Newspaper article News Mail Bundaberg Qld.

Fitness versus Fatness; for People Who Are Obese, Losing Weight Might Be More Important to Their Health Than Focusing on Fitness

Newspaper article News Mail Bundaberg Qld.

Fitness versus Fatness; for People Who Are Obese, Losing Weight Might Be More Important to Their Health Than Focusing on Fitness

Article excerpt

Byline: Tammy Chang and Caroline R Richardson

THERE is a longstanding debate in the research community about the importance of fitness versus fatness in health. Are exercise and improving fitness more important than eating well and maintaining a healthy weight?

Some researchers argue fatness does not affect health as long as you are fit, which means your heart and lungs are strong. And national campaigns like Let's Move are focused on exercise for health without a specific focus on weight loss.

But for people who are obese, losing weight might be more important to their overall health than focusing on fitness.

In fact, evidence shows that exercise alone is not an effective way to lose weight. Rather, effective weight loss is mostly about what you eat, though it should also include exercise.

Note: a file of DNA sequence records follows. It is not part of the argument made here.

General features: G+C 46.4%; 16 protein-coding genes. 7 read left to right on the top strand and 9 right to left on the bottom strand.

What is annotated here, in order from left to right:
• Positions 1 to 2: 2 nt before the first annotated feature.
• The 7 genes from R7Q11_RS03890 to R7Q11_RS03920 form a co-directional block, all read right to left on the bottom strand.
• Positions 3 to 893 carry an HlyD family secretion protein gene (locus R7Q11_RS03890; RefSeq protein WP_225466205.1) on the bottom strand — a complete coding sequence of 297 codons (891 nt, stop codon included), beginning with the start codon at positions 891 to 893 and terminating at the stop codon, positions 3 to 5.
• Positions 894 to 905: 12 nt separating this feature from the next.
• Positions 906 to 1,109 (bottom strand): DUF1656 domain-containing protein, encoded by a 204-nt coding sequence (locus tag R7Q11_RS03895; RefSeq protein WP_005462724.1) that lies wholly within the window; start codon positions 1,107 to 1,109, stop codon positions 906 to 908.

As family physicians, we see obese patients who have heard the message to "just be fit" and have added 10-15 minutes of walking to their daily routine or have bought a Fitbit to track their physical activity. We applaud these efforts.

But for many obese people, the message that physical activity is more important than managing weight is not only unhelpful but also not true.

When it comes to health and wellness, fatness can matter more than fitness. And of course, for most people, fatness is related to fitness, because excess weight can make exercise much harder.

How are fitness and fatness linked?

Multiple studies have looked at fitness and obesity as two separate entities because they are seemingly separate concepts: one measures how well your heart and lungs work to supply oxygen to your muscles while the other is a measure of your body height and weight.

However, the measures of fitness and fatness are both influenced by how much you weigh. Because of the way fitness is calculated, for two people with the same oxygen-transferring power, weighing more typically means lower fitness.

Strictly speaking, obesity does not mean you are automatically unfit. There are obese people who run every day, and then there are thin people who couldn't run a mile for their life. …

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